In Imagine a world without apps Shira Ovide asks “a wild question: What if we played games, shopped, watched Netflix and read news on our smartphones — without using apps? Our smartphones, like our computers, would instead mostly be gateways to go online through a web browser.”
This question can be extrapolated into a larger question: “What do we want from our technology?”
The power of control by Big-Tech in the app store is but a small example of exploitation of our digital lives. If you don’t control the software, the companies who wrote that software control you. You become a digital prisoner.
What people desire from technology is well documented and can be summed up with a series of buzzwords. The difficulty isn’t knowing what society wants, it is knowing the path to get there.
What do we want from our technology?
This one is such an important right, and something I think is completely missed by most journalists writing on the subject. As an example, let’s look at when cellphone numbers were married to phone carriers. This was a means of stickiness for the phone carriers. By preventing you from moving your phone number to a competitor, the carrier locked you into their network.
The US Congress—against the complaints of the phone carriers yelling from the rooftops that changing to anything else would destroy their businesses by introducing too much complexity—enacted law that required interoperability. This allowed an individual to change providers freely while keeping their same phone number. If Congress—and the media—applied this example to the walled gardens of big-tech it would allow an individual choice and freedom to move accounts from one provider to another. Even if you could not transfer your exact handle within a domain, you could—through interoperability—easily forward, export, respond, and change providers.
Without regulatory assistance to protect this right, the alternative is to use services that honor this right. Services that are decentralized offer interoperability, such as Matrix (for chat, calling, video), Mastodon (for social), XMPP (for messaging), and Email (for well… email). Librem One provides these services in a decentralized manner.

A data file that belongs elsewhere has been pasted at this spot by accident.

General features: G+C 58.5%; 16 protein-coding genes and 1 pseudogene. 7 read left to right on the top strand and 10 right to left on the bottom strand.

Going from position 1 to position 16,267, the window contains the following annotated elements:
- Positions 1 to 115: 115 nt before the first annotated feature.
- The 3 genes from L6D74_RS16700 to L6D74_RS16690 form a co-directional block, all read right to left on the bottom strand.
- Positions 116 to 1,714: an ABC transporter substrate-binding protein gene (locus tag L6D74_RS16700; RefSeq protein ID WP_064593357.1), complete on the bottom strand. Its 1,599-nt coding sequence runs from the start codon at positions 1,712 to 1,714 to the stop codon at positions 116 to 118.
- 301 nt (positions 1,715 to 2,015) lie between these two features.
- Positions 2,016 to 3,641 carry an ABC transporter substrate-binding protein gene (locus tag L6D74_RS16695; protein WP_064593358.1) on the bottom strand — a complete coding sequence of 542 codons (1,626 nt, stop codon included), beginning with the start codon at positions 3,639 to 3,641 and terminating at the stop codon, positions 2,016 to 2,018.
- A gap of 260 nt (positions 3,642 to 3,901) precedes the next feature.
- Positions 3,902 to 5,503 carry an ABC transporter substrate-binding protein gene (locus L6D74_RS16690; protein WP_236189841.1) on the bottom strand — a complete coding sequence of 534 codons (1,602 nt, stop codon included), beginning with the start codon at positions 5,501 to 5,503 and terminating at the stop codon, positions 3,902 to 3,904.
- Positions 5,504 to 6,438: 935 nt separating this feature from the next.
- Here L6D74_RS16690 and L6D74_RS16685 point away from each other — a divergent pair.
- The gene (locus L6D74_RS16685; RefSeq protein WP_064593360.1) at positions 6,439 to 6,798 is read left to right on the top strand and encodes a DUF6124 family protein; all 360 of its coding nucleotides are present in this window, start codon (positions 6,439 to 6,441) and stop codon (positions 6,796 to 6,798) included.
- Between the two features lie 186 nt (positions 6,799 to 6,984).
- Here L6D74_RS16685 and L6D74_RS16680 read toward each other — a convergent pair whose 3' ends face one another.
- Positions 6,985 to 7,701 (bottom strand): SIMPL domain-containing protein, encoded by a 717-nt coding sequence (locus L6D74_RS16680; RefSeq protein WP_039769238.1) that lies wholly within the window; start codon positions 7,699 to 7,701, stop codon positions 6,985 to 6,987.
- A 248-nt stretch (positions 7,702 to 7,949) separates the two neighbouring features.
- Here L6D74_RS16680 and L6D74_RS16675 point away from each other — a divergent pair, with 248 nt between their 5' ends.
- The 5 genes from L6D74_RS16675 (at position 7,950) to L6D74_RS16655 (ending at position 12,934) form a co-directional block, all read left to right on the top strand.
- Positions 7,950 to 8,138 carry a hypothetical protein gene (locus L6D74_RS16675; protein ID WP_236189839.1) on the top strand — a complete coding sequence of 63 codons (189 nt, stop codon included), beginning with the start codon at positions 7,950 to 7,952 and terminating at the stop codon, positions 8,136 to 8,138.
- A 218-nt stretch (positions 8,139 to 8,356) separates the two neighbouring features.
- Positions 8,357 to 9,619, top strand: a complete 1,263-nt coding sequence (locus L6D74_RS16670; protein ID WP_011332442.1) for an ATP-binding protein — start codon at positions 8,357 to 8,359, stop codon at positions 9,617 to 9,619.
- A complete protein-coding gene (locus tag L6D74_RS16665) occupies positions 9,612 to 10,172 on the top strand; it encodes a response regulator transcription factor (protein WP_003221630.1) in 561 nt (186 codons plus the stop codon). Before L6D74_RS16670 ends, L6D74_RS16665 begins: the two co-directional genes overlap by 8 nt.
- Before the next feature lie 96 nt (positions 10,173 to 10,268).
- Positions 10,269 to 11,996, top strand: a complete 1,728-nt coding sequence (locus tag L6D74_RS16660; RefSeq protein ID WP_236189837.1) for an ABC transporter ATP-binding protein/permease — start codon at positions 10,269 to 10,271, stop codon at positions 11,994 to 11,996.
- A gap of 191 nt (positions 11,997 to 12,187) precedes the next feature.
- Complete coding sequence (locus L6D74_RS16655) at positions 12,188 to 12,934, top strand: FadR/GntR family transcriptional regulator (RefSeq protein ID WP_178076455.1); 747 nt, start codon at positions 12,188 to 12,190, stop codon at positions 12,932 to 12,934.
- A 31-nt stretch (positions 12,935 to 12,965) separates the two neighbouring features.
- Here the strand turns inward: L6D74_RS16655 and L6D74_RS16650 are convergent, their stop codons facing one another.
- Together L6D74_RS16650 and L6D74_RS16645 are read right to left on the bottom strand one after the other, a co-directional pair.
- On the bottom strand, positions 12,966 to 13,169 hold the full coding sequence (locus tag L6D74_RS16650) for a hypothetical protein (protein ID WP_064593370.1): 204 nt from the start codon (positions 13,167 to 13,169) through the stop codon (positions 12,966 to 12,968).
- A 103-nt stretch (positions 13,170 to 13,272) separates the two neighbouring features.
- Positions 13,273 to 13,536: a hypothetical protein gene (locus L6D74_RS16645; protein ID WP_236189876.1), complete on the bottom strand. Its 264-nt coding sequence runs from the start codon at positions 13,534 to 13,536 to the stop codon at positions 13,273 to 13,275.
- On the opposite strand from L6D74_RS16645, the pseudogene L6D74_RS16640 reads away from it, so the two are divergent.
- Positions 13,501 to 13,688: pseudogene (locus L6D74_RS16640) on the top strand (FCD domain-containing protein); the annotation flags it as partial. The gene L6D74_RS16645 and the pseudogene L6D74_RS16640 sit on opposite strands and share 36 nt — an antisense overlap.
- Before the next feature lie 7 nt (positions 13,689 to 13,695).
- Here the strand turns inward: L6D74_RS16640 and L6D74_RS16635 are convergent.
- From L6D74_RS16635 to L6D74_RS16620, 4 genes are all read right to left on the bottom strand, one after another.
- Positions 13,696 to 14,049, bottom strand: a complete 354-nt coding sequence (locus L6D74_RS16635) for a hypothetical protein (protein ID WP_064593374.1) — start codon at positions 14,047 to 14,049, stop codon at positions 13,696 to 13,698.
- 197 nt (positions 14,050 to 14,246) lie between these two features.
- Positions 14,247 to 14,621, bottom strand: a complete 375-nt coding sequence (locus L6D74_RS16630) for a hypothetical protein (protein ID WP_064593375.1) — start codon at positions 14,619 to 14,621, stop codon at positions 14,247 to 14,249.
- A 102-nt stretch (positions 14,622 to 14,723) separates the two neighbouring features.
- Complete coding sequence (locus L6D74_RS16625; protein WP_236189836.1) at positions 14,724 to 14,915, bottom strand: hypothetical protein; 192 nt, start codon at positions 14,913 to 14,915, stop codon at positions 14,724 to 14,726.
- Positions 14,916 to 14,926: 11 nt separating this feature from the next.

The ability to encrypt your personal data with your own keys on your own device ensures that you fully control your digital life. With this as the starting point, you can then choose (aka opt-in) to share what you want with the people you want. This right is rooted in personal property rights, and is one of the most egregious abuses by Big Tech and those that have influence over them. If manufacturers, operating system developers, and software developers took a Hippocratic-like oath, one area society would agree on is the right that your personal data is your personal property and something you must retain control over and consent to share before it leaves your possession.
Without regulatory assistance to protect personal data, society is left to fend for itself against the pressure from a multi-trillion dollar industry to exploit that personal data. There is no way to resist that pressure without the market creating convenient alternatives that honor that right while completely avoiding Big Tech. Purism creates products that are increasing in convenience daily, that fully protect you, and these products are the market answer to the worst abuses of Big Tech companies.